Home » Blog » The Still Face Experiment

The Still Face Experiment

A mother sits facing her baby, making eye contact, smiling and interacting with her. Baby’s happy and animated, mum is responding to her; everything’s well.

Then mum turns her face away for a moment, and when she turns back, her face is totally flat and devoid of expression. She doesn’t respond in any way to her baby.

And here’s where it gets interesting.

Researchers created this Still Face Experiment in 1975 to explore the effect of maternal depression on infants. They wanted to see how a mother’s lack of response would affect a baby.

From the Still Face Experiment

In this more recent video, baby is at first a little discomfited, trying to make eye contact with her mother. (Just a heads-up that it can be hard to watch, so you might wish to pause the video if needed.) As mum continues to stone-face baby, baby gets more and more agitated and tries harder to get mum to respond. Finally it’s too much for her and she cries and twists her body in distress.

(Thankfully, at that point the mother picks her up and soothes her, and she’s fine again.)

The Still Face Experiment showed how sensitive babies are to feeling seen, heard, and responded to by their caregivers, and that when that responsiveness is not there, babies feel intense distress.

So what does this have to do with you?

Last time I introduced the ACEs Study and how traumatic childhood experiences or environments are directly linked to addictions and chronic health problems (ranging from mental health challenges and gut issues to auto-immune syndromes and major organ disease).

But people who don’t see themselves as having had a traumatic early life can still experience less obvious consequences, like…

On the emotional side:

  • Anger issues (including not accessing anger)
  • Procrastination
  • Persistent feelings of being unlovable, unattractive or unimportant
  • Difficulty with boundaries and close relationships
  • Perfectionism and self-criticism
  • Ongoing feelings of not being able to catch up with life

On the physical side:

  • Migraines
  • Sleep troubles
  • ADHD or difficulty staying focused
  • Coordination and balance problems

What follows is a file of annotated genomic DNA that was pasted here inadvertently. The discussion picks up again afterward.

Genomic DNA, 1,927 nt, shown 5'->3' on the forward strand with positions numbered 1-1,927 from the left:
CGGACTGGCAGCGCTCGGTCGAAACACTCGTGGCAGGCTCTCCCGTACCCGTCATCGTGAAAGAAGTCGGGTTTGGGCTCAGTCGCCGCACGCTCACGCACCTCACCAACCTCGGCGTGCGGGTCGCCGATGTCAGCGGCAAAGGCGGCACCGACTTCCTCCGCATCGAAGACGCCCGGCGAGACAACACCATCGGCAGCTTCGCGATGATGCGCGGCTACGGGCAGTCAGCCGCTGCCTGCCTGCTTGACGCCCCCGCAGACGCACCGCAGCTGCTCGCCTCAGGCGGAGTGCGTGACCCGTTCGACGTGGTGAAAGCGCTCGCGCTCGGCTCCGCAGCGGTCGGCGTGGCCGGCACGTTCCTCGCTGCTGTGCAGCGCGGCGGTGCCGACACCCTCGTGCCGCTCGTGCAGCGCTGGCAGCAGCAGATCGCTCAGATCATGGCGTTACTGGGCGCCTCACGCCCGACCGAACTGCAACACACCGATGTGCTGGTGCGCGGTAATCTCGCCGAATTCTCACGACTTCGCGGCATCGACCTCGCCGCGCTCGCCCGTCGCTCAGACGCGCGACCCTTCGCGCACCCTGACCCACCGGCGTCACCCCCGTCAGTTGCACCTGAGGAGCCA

• A history of constipation, diarrhea or other gut troubles
  • Reduced energy, frequent tiredness

But Alison,” you say, “I didn’t have a traumatic childhood. My parents weren’t terrible to me or each other. None of the ACEs apply to me. So why do I have these problems?”

. . .

Let’s go back to the Still Face Experiment.

When social mammals like us are born, we have a biological expectation of warm, emotionally-attuned connection with the adult who birthed us. Because in the wild, if our adults aren’t attending to us carefully or are too wrapped up in their own needs to care for ours, then that essentially means we won’t survive.

And on a nervous-system level, our young bodies respond to this mortal danger by going into stress mode — fight, flight or freeze — like the baby in the video. But the dysregulation of a stress response is only meant to be temporary.

In an ongoing state of vigilance, stress hormones set off a physiological cascade that ends up in physical and emotional consequences. Many of the physical ones don’t show up until years later when the body’s systems are finally too exhausted to maintain our health.

When our adults can’t be there for us

But even if we do have loving, mostly attentive parents, their emotional and psychological state heavily influences our felt safety. If they’re anxious, grieving, preoccupied, or otherwise dysregulated, they will be unable to be present with us and tolerate our more challenging feelings; we quickly learn to keep these in.

(For instance, many of us have a fear of being a burden on a parent — and later, on other people.)

Not being able to rely on our parents early on to help us co-regulate and maintain a basic sense of security can be enough to keep us in a state of low-grade stress.

Sometimes, the nameless danger we feel deep in our bodies is also ancestral trauma. (More on that another time…)

While many of us don’t develop severe health problems, we can still be plagued by these other everyday challenges that reduce our quality of life and our capacity to feel safe to be fully ourselves.

Furthermore, living in a state of dysregulation makes us less resilient. With less capacity to handle and bounce back from difficult events, we may be more deeply affected by them.


Image: Brecht Bug

Leave a Reply

Your email address will not be published. Required fields are marked *